Financial services company Prudential had three main reasons for offshoring
one of its call centres to India – customer experience, cost-cutting and
The company’s HR director Russell Martin, speaking at the Employment Lawyers
Association annual conference, said Prudential wanted to enhance the experience
of its customers and recognised that callers wanted to speak to real people. It
also wanted to improve cost competitiveness and deliver savings, as well as
increasing flexibility by extending the working day for UK customers.
HR was treated as an equal partner throughout the whole process and
continued to play a key role, Martin said.
"One of the key points is that our policies in Mumbai, India, are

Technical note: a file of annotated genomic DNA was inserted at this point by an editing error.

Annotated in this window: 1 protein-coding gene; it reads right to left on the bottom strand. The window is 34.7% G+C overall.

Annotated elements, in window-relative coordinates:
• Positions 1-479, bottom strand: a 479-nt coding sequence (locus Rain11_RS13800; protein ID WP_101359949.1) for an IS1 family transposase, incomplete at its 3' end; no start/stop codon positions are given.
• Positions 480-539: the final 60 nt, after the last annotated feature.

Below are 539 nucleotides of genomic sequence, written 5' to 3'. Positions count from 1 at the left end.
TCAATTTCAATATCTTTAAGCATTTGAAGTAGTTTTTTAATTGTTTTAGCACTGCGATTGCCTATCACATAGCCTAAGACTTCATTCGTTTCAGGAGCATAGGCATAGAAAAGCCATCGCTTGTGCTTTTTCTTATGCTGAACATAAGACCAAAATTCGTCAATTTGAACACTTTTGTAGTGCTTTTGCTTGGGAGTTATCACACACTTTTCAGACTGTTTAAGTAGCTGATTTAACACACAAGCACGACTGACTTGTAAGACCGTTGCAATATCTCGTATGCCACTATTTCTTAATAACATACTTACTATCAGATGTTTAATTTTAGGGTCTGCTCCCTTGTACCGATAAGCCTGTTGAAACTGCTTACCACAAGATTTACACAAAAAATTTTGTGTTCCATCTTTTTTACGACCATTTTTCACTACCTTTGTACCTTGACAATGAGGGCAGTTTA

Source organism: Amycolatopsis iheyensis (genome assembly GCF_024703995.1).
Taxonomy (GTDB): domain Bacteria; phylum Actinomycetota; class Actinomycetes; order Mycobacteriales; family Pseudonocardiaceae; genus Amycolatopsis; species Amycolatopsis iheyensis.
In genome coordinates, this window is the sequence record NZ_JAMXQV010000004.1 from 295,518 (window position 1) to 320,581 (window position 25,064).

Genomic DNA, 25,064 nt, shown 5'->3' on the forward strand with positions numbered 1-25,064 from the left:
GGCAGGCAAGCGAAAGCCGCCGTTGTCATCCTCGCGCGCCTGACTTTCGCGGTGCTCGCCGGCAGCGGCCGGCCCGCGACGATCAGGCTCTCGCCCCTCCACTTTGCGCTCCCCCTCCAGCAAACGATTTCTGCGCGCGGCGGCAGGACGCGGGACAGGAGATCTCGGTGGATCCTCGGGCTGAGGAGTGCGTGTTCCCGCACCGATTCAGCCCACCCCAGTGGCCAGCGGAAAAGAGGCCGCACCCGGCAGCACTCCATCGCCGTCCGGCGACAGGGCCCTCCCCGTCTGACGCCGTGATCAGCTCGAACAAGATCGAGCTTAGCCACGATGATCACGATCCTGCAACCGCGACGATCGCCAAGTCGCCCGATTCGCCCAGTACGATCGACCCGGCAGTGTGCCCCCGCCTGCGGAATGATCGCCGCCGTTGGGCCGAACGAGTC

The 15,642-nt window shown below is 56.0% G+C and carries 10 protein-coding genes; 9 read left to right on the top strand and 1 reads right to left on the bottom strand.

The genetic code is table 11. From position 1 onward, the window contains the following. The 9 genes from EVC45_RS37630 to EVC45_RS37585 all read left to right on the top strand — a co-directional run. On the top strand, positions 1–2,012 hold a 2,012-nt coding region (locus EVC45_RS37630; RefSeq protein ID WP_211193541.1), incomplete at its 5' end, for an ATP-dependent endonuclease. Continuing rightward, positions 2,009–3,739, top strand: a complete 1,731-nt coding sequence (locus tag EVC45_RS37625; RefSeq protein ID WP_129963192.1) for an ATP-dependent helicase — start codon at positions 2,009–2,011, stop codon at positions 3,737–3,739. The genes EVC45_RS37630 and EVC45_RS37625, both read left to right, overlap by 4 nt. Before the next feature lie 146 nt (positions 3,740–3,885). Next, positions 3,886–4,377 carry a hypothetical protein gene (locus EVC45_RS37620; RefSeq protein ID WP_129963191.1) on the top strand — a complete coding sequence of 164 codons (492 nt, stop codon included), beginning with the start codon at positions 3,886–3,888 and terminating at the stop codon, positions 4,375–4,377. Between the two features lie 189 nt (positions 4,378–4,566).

identical to those in the UK – for example, our dignity at work policy,"
"We are trying to create a sense within the organisation that it
doesn’t matter where the individual is located as to how they are
Prudential received an initial 25,000 applications when it announced plans
for the call centre, and then conducted more than 8,000 interviews – in itself
a huge challenge, Martin said.
All workers in India have ‘buddies’ in the UK and are encouraged to talk to
The next stage, Martin said, is to create real empathy between the customer
and the operative.
"There are problems in off-shoring, but there are advantages," he
said. "Actually, it can be a very positive experience."